the crest of the Alleghanies, never seems to have entered 
the here oi these distinguished men. The mountains vere 
still so far off, however, that this notion did no harm 
and was laid aside and he arc- of no more. 

while this may s ird, no less so is the ruling 
which erased the line to come ir i re Mount Clare Station 

llow etrrds. One mi^ht veil ask no: the company made the 
sjj embankment vest of Mount Clare; why it built the cost- 
ly structure of hern granite, the Carrollton Viaduct. The 

son is j . trobe, the Chief Engineer. The conscr, 

fathers oi Lhe cit; ; so ordained in t eir utti r ignorance t 
the roi a to te located at an ■ levation of 66 feet above 

tide and t 1 e company vac too poor t ny efficient re- 

\ence to en ii surdity to iree wise 

of Co Lhrm r f fords the neeresl llel. 

So here r r: the 8 lei< corner stone 

on Lhe 4th of July, 1828. Ealtimore Lean of July 7th, 

moniei te commencement of I 

hio Rail ] t concourse 

of strangers." an estimate oi 50,000 spectprs :nd 

rt" among the vnole, vc are happy to s~y, v- witnessec. a 
quietness anc ^ood order seloom seen in so I .je a multi- 

tude." It then pays tribute to the venerable Charles Carroll 
of Carrollton v ho layed the coi -i. ■ nd goes on to give 

s description oi the "grand civic procession." 

In 1 i ne , f s rme rs , a nd pi t . djie r s , millers, 

erSj tailors, t , csrperters, stone- 

cutters, ps 3, tanners, hatters, ss makers, took- 

lii , Lers, rope-makers, shi , ters, and 

y civic rssoci .,s. 


Li ttlt aej t;it. Citizens ' ' ac 

of 1831 , published in Hagerstown introduces one of its 

stories in this wise " -with s belief that the progress 

of the trltimore nnd Onio HpxI Road is an object of car- 
iosity end ir.: to very mr rs, we now proceed 
to lay before then, . ari Lion oi nteinec 
in i De Witt Clinton, Ctvl] jer, of New 

fc, who visited il 9 commenc t of 

travel thereoi to Ellieotts, (now LilicottJ 

City) rid a description o± Lhe most prominent structure on 
It, t. < Carroll ton ict, over Gwynn's Falls in Lhe vl- 

cinity of Bait in 


Tl* letter Led in Baltimore, Jane 2> i850> an<J fC _ 

eral interesting excerpts cone , Lhe Carrollton Tr ircact 

Lven. C2 s t^at "the Carrollton Viaduct does 

i it to its projectors, and will ri h any .trsod- 

ry ir. this country, or in Europe." "Moving on the travell-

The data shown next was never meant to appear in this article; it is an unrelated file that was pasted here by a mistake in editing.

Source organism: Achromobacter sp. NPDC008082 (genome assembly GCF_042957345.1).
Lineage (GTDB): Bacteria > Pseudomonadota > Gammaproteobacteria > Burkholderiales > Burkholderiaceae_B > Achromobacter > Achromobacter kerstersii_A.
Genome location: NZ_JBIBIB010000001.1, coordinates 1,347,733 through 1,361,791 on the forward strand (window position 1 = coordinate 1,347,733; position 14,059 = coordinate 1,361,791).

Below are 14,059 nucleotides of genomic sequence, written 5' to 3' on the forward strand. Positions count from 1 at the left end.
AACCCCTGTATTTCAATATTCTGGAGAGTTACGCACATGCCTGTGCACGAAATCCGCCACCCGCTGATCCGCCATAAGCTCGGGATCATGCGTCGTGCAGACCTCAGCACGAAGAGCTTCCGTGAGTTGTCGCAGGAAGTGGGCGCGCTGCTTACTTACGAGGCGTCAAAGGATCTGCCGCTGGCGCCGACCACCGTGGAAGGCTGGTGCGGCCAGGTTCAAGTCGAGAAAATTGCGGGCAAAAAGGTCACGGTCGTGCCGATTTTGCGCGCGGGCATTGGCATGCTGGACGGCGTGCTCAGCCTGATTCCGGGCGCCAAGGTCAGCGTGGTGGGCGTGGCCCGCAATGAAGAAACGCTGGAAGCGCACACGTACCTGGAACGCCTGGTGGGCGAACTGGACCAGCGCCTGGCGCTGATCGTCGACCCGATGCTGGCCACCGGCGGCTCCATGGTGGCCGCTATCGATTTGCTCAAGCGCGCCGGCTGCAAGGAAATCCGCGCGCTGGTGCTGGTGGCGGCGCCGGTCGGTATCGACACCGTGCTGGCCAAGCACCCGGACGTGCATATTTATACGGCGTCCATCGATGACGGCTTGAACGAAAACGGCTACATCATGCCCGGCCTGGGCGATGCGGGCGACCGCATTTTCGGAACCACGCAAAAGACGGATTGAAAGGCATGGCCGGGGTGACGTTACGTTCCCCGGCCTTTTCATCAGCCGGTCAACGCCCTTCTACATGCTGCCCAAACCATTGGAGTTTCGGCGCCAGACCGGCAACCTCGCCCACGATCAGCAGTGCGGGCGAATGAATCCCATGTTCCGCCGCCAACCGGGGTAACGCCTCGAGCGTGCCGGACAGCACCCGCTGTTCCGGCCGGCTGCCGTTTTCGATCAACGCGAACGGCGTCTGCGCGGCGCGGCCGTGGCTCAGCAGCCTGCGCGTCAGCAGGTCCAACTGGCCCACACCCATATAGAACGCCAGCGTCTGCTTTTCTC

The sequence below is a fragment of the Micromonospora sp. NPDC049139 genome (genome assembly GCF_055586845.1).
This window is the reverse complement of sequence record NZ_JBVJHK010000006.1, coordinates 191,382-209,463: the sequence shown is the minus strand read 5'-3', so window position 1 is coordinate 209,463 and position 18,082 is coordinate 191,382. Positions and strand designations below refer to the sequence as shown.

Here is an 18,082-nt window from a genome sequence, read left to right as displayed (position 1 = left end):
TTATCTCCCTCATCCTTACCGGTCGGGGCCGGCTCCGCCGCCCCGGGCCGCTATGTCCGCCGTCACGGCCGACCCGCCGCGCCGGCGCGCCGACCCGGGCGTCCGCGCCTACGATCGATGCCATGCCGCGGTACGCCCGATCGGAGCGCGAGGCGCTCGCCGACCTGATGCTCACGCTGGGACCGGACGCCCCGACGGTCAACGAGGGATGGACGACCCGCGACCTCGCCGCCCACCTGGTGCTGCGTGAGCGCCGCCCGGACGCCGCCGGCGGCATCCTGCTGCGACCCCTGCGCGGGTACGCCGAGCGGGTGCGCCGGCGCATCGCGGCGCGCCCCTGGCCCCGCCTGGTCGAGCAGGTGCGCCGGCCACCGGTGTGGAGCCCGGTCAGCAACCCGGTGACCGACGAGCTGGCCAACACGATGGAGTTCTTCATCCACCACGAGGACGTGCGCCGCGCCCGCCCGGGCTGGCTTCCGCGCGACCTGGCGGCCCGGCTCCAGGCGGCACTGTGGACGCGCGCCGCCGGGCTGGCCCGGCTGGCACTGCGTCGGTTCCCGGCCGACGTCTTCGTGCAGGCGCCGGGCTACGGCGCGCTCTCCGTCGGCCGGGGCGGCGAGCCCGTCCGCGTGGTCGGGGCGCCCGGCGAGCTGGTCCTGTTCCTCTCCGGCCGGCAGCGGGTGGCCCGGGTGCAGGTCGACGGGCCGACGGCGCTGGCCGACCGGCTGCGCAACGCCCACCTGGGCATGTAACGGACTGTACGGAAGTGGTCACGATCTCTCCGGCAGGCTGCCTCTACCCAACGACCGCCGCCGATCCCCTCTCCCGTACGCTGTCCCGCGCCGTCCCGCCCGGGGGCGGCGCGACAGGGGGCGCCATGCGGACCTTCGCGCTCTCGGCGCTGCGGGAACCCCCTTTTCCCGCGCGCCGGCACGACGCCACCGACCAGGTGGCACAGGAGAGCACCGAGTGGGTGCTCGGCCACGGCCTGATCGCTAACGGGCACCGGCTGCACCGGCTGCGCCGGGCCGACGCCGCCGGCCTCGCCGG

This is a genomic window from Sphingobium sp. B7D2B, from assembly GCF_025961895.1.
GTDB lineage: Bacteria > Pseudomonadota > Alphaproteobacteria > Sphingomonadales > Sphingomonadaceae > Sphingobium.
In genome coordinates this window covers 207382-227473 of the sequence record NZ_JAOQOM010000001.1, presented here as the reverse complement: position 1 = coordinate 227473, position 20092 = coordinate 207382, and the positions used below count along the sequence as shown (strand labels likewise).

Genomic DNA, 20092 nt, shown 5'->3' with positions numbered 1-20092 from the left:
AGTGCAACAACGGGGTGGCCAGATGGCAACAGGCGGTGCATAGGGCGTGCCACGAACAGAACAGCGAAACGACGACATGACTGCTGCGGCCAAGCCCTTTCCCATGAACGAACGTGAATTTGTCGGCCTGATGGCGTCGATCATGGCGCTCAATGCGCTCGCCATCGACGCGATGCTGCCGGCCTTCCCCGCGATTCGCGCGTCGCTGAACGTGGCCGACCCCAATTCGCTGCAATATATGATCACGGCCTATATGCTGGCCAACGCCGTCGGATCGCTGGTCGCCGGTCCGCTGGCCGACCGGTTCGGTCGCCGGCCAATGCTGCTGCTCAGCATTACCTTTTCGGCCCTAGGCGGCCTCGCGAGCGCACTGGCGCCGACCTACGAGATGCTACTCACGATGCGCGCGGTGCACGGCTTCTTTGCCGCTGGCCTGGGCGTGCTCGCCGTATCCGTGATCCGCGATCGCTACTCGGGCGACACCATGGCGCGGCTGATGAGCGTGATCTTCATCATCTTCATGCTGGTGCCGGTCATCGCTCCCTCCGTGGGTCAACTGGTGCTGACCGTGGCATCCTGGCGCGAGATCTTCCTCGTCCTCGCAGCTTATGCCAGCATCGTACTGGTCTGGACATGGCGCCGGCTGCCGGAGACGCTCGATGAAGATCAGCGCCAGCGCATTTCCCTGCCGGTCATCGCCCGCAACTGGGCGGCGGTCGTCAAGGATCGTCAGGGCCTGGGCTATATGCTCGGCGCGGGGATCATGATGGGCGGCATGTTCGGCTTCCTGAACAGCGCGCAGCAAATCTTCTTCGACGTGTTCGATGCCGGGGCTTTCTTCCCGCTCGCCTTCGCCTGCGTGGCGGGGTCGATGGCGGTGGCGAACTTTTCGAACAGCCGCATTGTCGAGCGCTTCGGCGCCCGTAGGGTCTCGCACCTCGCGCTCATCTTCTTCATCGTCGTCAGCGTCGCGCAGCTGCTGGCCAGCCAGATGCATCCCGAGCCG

Lnds himself on Lhe level summit of the ground whxch 
overlooks I orais the ( )f Gwynn's Pells. The 

rosd i iproachei stream at right angles, and is crriied 

over it bj an immense structure oi dr< c- :"' nite, desi - 

ned by ( - , executed l^ J . Lloyd, ore 

of the most i risin end skill! 1 brid ts of 

Lhe country. I 1 is p work lor which the extent, BolJdity, 
bej utj , u' randeur, hrs not we believe its eqaal in the 
rounlry - " 


COKSa l D .i:::: 1 DET AILS. 

The viaduct, i i; i^med rfter Charles Carroll of Carroll- 
ton, the last surviving signer of the Declaration of Inde- 
peii. . Le v.fs ovei ninety years :' ^en with fitt- 

ctreinoiues he laid .he corner store of this structure. 

Records of the Carrollton Viaduct during the period 
of construction are entirely lacking and none of the designs 
or worl variable. Unfortui . all papers 

in pence to the cesi^n, showing sses which the en- 

gineers pla t -. viaduct to carry, the specifications, 

cost, the officials letting the contract and other mat- 
ters of i ' Lost in the Fsltimore fire. 

It hs inatley established that this structure 

is the oldest railroad viaduct in United StaUs. The Krie 
has ch this sti nt of the Baltimore and Ohio, but 

as Mr. Ric a then, District neer of t ; ie Baltimore 

ana Ohio sa; B,*The^ 're ri ey're wrong." The Carr- 

ollton Viaduct v >mpleted in 1d£^ and *»e* over it pas- 

sed upon lar schedule horse-drawn cms. At thi-e txine 

roac, di< mtemplate th€ use of steam and before 

locomotives adopted rs equipment in 1835 the Trie built 

the i ucca Viaduct near Susquehannf and tried out loco- 

motives over thJ . 1 ■ .. in 1832, the Carrollton ,T iad-iet 

•i in use ««lj three years. 
r F£li ... for October 1921 quotes 

from t Bilf.ay Age Gazett- Lished in 1917 some inter- 


esting construction details disclosed bj at reprirs on 

this old Btone Arch e which indicate the skill rnd in- 

1 the triage m; sons of nearly :. "The 

structure is 29' . e central arch of 80 feet 

Lth the tfee of ! .Is 65 feet, 3 inches a- 

1 ove the ted of the st . e pilrsters were placed 

on the side walls and extend to Pbout 4 feet above the or- 
Lnal elevation oJ railroad tracks, to form pets. 

The si ' ccs over the r re not lulled, tat 

track load is supported on m of longitudinal and 

12 inch brick !' Us, resting in the ^rch rings. 
These walls are space< feet center to center transvt rsely 
and 5 feet longi tuainall v , ma coverca vith 12 inch Mary- 
lane ranite slabs, i uch in tarn hold the ballast under 
the tracks. 

It TV33 originally constructed for doutle track, rnd 
although the equipment it wss designed to carry, undoatt- 

;, wei hed less t • track, it das remained li 

perfect condition under the continually incj ds, 

until it ir no* carrying es i»avj Loads rnd traffic ps any 
bridge in the country.